A great question was asked the other day by one of our Facebook friends—How acidic is milk or coffee? Often we think about the acidity of sodas or sports drinks, as depicted in the visual we created to explain why acid matters. Tooth enamel starts to break down at pH 5.5, and the root surface of teeth start to break down at pH 6.5. Most sodas, juices, and sports drinks range from pH 2.4 to 4.0. So how about other drinks that often make their way into our daily routine?

We did a little research—coffee on average is reported around pH 5 while milk is far more neutral ranging between pH 6 and pH 7. Another beverage to keep in mind is wine, which averages between pH 3 and pH 4. Food also ranges from acidic to more alkaline (basic). For example, lemons are very acid at pH 2 while egg whites are considered basic at pH 8.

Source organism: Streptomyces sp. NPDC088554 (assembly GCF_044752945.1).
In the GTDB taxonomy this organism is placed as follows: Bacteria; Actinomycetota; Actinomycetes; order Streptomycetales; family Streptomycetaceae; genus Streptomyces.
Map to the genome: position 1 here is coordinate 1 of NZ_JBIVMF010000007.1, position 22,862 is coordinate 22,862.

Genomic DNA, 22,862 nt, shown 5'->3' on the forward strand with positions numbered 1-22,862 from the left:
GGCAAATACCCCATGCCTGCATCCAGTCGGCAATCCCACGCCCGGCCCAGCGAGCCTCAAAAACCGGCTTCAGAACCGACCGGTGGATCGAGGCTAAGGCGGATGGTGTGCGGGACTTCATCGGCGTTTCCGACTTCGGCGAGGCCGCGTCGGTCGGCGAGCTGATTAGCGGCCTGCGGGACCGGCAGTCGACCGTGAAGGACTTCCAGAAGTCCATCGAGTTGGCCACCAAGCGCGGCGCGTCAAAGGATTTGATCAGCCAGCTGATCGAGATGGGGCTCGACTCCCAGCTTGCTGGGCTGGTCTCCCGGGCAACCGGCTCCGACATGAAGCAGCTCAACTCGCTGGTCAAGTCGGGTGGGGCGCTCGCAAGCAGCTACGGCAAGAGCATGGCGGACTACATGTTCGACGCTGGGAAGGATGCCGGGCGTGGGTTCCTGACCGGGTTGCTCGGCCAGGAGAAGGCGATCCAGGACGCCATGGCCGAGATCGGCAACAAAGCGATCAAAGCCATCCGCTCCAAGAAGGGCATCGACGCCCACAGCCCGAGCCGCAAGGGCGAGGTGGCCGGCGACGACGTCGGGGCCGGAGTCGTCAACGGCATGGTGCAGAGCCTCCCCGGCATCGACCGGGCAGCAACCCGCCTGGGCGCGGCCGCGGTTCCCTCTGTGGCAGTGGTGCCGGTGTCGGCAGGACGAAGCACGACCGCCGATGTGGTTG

Obviously, we aren’t advocating giving up fruit, coffee, and wine forever, but rather suggest that these beverages are treated as treats. Sipping on acidic beverages all day, as opposed to water, perpetuates the cycle of decay. To learn more about this process and how acid impacts your oral health please visit the Wisconsin Dental Association website. They have put together a number of excellent resources including videos that help explain this process.

Thanks for your question! Keep them coming!